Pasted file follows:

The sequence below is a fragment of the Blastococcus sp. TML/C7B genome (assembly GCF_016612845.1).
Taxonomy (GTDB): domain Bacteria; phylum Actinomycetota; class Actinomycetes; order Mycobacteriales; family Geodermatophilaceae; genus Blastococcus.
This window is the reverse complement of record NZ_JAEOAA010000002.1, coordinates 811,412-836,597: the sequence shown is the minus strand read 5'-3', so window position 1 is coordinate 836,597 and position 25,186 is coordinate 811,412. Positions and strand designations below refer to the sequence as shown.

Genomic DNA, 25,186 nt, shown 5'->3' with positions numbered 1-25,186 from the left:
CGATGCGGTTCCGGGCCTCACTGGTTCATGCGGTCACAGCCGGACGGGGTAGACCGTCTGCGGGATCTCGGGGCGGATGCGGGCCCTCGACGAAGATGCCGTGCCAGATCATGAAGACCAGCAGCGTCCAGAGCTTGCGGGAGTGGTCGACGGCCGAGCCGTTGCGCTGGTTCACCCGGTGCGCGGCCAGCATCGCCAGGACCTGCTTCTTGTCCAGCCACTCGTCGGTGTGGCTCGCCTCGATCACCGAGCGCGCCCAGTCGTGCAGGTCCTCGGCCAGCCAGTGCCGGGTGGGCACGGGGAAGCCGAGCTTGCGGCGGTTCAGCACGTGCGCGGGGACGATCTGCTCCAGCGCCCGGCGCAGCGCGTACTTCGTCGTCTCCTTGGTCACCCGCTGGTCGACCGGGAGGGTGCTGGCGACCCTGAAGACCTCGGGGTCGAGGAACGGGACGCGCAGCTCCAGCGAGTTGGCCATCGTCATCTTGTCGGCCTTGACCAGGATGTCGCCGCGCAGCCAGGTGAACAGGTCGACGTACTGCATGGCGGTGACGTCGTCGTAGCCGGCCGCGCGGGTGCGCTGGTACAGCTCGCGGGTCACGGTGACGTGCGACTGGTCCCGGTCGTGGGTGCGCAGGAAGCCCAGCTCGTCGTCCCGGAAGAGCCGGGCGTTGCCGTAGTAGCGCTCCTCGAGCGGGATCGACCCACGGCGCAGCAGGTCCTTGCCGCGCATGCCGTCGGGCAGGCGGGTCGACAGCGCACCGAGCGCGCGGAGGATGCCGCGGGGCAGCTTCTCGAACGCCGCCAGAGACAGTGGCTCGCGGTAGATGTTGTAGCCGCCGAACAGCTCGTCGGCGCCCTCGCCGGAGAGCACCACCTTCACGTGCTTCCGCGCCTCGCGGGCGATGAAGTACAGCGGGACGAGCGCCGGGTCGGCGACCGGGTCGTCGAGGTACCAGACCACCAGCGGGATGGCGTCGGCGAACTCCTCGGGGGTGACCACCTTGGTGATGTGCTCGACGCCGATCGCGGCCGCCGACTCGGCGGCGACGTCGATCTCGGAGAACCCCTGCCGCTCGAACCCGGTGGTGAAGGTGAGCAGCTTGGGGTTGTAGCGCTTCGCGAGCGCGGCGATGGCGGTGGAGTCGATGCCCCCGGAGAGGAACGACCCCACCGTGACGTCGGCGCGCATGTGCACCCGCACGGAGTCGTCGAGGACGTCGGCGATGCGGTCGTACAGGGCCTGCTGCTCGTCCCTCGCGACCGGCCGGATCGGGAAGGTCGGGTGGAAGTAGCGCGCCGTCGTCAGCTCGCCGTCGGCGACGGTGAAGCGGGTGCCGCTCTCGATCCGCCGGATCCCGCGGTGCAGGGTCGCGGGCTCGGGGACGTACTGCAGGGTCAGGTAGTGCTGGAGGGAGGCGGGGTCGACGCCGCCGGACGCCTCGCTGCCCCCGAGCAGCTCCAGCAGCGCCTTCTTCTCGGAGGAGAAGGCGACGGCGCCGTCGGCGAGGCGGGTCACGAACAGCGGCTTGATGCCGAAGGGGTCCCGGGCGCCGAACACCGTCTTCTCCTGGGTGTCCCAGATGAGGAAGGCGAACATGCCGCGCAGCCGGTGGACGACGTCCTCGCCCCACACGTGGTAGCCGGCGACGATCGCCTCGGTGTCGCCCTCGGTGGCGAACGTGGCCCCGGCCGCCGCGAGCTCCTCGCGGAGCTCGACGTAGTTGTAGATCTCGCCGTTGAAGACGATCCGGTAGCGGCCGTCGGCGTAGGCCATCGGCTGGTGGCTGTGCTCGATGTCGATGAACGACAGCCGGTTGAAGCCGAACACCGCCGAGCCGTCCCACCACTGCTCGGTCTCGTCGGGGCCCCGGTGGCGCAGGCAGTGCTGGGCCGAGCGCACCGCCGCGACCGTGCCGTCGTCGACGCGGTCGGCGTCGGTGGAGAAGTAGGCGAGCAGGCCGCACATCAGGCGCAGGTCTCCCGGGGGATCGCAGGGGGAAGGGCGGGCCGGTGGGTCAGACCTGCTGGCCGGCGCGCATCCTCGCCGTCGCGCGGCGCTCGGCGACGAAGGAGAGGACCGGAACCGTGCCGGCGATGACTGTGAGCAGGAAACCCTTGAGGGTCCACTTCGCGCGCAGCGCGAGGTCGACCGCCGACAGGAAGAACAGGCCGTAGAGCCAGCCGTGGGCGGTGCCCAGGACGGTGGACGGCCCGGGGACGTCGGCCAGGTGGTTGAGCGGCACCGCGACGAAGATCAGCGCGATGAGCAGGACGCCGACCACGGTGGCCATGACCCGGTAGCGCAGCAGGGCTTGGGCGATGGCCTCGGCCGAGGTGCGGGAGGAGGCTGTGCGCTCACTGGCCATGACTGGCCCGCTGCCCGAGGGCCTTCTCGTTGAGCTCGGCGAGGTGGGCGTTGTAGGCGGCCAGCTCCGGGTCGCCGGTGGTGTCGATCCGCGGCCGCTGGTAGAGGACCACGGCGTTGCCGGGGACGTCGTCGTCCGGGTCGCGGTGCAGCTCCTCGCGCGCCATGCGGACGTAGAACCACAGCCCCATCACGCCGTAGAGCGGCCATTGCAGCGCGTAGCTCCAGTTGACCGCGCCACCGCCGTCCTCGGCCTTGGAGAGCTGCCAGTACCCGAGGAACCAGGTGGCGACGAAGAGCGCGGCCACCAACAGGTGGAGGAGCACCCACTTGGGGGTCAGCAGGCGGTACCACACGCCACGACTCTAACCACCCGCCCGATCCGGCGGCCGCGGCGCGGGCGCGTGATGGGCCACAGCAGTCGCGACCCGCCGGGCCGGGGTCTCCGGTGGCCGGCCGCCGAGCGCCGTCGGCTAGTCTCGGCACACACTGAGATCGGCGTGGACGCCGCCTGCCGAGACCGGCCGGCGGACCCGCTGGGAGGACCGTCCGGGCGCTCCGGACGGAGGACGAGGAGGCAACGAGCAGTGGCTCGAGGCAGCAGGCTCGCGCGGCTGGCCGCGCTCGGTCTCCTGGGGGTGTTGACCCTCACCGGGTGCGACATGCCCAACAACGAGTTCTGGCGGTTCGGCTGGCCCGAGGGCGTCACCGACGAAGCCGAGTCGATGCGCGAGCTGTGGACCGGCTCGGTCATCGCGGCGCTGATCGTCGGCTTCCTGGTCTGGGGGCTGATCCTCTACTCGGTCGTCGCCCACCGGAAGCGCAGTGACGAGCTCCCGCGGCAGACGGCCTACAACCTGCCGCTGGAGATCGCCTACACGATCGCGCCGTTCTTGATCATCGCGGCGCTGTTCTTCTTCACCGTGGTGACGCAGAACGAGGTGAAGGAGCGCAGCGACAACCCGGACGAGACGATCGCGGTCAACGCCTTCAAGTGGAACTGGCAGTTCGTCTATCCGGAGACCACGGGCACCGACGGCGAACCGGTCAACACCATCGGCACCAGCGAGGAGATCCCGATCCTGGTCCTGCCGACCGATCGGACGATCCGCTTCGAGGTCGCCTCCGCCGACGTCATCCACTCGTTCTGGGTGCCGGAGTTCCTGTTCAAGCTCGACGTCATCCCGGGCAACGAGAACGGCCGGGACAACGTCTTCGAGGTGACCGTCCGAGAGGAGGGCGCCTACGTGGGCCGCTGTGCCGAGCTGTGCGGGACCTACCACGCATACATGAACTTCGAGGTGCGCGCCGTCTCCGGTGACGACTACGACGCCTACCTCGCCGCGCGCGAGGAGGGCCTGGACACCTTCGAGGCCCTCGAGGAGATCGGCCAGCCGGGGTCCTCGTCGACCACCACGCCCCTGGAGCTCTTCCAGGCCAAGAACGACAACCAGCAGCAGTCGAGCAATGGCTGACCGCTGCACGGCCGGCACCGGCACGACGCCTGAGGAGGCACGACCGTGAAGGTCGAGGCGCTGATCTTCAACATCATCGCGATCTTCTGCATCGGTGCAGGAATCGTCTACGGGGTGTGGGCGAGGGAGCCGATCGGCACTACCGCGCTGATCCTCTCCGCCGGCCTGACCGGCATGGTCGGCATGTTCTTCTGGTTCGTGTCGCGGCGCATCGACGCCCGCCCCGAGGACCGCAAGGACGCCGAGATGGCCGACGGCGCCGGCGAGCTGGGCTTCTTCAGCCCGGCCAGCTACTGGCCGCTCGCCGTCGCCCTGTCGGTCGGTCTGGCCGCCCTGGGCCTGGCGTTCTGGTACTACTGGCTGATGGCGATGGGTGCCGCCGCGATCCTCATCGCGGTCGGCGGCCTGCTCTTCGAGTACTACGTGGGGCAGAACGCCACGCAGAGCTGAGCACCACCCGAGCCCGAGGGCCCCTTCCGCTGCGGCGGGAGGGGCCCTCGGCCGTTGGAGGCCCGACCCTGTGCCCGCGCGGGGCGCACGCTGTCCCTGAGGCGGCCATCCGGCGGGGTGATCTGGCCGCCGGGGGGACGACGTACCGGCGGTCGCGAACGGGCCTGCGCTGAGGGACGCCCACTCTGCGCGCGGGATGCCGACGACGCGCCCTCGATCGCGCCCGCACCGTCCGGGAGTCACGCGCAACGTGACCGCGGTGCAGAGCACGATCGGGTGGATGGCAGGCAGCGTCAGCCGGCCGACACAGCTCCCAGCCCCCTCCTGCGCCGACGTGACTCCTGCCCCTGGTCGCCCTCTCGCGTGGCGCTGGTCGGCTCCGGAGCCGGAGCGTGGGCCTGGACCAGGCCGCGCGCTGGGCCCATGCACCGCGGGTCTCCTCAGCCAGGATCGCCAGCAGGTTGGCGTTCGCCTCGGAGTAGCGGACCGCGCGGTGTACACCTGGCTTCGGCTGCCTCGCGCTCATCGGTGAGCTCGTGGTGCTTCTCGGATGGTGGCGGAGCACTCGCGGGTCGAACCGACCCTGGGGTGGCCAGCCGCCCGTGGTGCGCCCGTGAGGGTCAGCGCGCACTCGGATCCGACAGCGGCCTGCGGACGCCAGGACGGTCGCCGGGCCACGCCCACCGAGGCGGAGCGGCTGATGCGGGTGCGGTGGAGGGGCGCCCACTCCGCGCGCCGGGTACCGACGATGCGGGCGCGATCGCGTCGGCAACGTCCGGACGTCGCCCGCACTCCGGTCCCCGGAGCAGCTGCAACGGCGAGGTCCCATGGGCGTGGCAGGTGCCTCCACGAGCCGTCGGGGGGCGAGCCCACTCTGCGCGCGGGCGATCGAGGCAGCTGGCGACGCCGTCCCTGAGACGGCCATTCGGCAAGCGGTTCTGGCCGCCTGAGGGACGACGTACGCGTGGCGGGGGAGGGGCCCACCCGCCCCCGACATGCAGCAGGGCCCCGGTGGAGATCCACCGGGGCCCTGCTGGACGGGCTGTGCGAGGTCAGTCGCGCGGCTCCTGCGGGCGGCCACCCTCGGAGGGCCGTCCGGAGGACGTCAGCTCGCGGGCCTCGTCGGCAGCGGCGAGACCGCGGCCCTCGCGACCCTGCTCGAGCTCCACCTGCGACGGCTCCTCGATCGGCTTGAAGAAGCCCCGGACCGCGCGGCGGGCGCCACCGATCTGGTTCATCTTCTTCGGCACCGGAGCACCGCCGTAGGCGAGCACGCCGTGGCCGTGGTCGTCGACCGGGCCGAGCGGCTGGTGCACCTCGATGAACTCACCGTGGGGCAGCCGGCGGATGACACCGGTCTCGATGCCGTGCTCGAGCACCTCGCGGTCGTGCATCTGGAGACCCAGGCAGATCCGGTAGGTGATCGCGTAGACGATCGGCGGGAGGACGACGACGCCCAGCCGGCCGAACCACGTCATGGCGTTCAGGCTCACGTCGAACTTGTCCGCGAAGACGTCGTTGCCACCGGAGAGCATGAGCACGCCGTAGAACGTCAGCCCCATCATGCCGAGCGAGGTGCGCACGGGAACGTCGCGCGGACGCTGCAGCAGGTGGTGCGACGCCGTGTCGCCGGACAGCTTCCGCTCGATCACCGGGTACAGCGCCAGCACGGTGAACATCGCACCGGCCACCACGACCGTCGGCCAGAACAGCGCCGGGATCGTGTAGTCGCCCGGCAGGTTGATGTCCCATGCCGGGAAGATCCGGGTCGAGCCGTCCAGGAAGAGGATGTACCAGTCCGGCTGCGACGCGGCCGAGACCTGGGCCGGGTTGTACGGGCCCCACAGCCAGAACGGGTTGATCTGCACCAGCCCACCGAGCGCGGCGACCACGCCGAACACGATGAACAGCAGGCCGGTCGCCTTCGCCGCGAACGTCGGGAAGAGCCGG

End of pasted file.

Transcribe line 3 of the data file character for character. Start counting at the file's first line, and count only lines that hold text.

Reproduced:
This window is the reverse complement of record NZ_JAEOAA010000002.1, coordinates 811,412-836,597: the sequence shown is the minus strand read 5'-3', so window position 1 is coordinate 836,597 and position 25,186 is coordinate 811,412. Positions and strand designations below refer to the sequence as shown.